|The Nuby Light alongside the Game Boy|
Today we have mods that can fix most of the Game Boy's screen problems. Backlight kits can be installed and the contrast issues can be dramatically improved with a bivert mod. However, these innovations were not available during the monochrome Game Boy's official lifespan (1989-2003). You had to put up with the screen, and the best you could do was either buy a light peripheral or play your games on the non-portable Super Game Boy.
There are problems with the mods currently available. The backlight requires peeling off the reflective and polarizing layers off a Game Boy's screen, and as I have found out, if you screw it up you can destroy the screen. The various colors of the backlight kits rarely come close to matching the pea-soup green color of the real Game Boy screen. The backlights require soldering, routing wires and do not give perfect uniformity to the screen. The bivert mod requires a backlight or the video will be displayed in an inverted fashion. Game design had to account for the slow refresh rate and poor contrast of the passive matrix display.
If you want an authentic,optimal lighting experience for your Game Boy, you need a Nuby Game Light. The Nuby is an officially licensed 3rd-party product. It is a window attached to a battery pack. Inside the window ares two LEDs, one on each side of the screen. The battery pack takes 4xAA batteries connected in series, not parallel.
|The Nuby Attached to the Game Boy|
Fitting the batteries inside the Nuby is a bit of a struggle. The polarity labels are difficult to see because they are raised plastic. Getting the fourth battery in may require some force. I tried some rechargeable batteries and they were a bit too wide to fit comfortably or remove without a butter knife. You also need to push the batteries down hard to get the cover back on. Try as I might, I cannot get the cover to snap perfectly into place when the batteries are installed in my Nuby. A little bit of the cover's lip protrudes out, but the cover is on tight.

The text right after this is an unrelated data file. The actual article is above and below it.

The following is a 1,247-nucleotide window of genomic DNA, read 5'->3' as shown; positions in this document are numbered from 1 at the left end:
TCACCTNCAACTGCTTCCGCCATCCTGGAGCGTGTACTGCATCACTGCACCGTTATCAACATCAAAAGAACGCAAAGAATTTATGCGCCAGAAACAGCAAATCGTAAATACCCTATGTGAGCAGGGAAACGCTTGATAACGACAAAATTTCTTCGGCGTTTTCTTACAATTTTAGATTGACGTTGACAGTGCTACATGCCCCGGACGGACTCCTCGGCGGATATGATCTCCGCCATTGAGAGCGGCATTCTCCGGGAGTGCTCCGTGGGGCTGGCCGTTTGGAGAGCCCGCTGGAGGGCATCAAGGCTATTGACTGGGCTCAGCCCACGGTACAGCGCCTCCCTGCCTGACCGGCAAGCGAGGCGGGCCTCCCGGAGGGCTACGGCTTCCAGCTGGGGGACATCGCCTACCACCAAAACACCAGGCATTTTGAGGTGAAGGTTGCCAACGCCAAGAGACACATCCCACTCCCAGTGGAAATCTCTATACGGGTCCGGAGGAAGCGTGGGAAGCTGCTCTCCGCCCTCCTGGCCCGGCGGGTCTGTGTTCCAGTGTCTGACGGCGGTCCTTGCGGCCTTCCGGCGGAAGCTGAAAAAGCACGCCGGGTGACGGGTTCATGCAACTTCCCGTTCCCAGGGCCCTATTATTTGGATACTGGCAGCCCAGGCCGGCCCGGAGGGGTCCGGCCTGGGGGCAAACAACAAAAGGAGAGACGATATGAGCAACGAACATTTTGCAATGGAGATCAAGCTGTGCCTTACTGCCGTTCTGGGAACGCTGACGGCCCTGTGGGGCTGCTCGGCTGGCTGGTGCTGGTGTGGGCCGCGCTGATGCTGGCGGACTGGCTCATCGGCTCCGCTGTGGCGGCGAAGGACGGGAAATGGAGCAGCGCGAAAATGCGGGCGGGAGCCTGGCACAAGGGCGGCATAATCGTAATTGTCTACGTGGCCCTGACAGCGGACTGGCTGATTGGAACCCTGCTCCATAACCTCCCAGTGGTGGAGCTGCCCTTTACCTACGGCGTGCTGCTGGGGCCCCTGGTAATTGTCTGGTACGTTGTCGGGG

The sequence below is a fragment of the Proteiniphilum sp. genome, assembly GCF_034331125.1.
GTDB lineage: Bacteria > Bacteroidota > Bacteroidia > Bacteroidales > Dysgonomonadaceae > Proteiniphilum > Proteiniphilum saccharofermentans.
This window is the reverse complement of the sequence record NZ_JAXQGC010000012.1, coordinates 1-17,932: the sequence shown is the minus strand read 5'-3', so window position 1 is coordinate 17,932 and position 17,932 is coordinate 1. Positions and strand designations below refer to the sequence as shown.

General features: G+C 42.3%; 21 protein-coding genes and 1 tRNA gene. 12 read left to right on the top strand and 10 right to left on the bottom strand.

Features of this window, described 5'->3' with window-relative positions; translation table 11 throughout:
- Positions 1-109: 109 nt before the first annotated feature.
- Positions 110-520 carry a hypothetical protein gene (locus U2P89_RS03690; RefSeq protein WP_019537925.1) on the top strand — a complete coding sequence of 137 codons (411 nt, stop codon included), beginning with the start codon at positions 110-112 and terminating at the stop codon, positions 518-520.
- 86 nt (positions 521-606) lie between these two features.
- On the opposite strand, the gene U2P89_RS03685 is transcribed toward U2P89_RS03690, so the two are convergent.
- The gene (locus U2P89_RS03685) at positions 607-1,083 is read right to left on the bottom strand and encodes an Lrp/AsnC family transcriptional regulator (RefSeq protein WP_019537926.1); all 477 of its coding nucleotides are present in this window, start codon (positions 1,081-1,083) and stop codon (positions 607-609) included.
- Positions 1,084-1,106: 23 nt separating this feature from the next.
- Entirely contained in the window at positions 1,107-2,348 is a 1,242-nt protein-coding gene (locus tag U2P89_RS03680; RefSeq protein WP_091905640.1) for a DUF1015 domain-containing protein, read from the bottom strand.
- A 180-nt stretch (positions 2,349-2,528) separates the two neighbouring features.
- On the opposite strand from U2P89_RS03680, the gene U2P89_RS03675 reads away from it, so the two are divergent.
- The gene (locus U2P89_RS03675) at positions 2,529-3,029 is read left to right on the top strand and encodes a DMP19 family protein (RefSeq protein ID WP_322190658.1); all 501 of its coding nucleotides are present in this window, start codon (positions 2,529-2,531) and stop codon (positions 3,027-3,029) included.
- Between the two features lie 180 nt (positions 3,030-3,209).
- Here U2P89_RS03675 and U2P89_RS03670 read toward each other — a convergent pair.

The Nuby and its batteries add substantially to the weight of the Game Boy. With the Nuby with its batteries, my Game Boy weighs 17.3oz. Without the Nuby, my Game Boy weighs 12.2oz.
|The Nuby in low-ambient light|
The Nuby's bulk and its cutting off of the screen's edges makes it only useful when the ambient light is insufficient to see the screen. You can play your Game Boy in the dark with a Nuby, but you may not play as well because of the non-uniform lighting and the glare that tends to obscure each edge of the screen.
|The Nuby in darkness|
Nuby also bundled the light with a separately-attached magnifier and called it the Nuby Light Plus. I have never understood the need to magnify the screen. Magnifiers tend to make the screen darker and the graphics more pixelated. It also made a stereo speaker adapter called the Nuby Amplifier, but when the speakers are so close, you cannot get good stereo separation. The speakers sound distorted at higher volumes. There is a version of the Game Light for the Game Boy Pocket.
Even though the Nuby is rather bulky to modern eyes, there were much more ostentatious devices such as the Handy Boy, which had the light, magnifier, stereo speakers which folder out to the sides of the Game Boy and a controller button overlay. An even more enveloping product was called the Game Boy Mini-Arcade (it went by more than one name). Finally, even Konami got into the act with the Hyperboy, which turned your Game Boy into a Coleco-style mini-arcade complete with a switchable 8/4-way joystick! Compared to the Nuby, all these devices are enormous, bulky, use more batteries and just are not as good as a fit for the handheld perfection that is the Game Boy.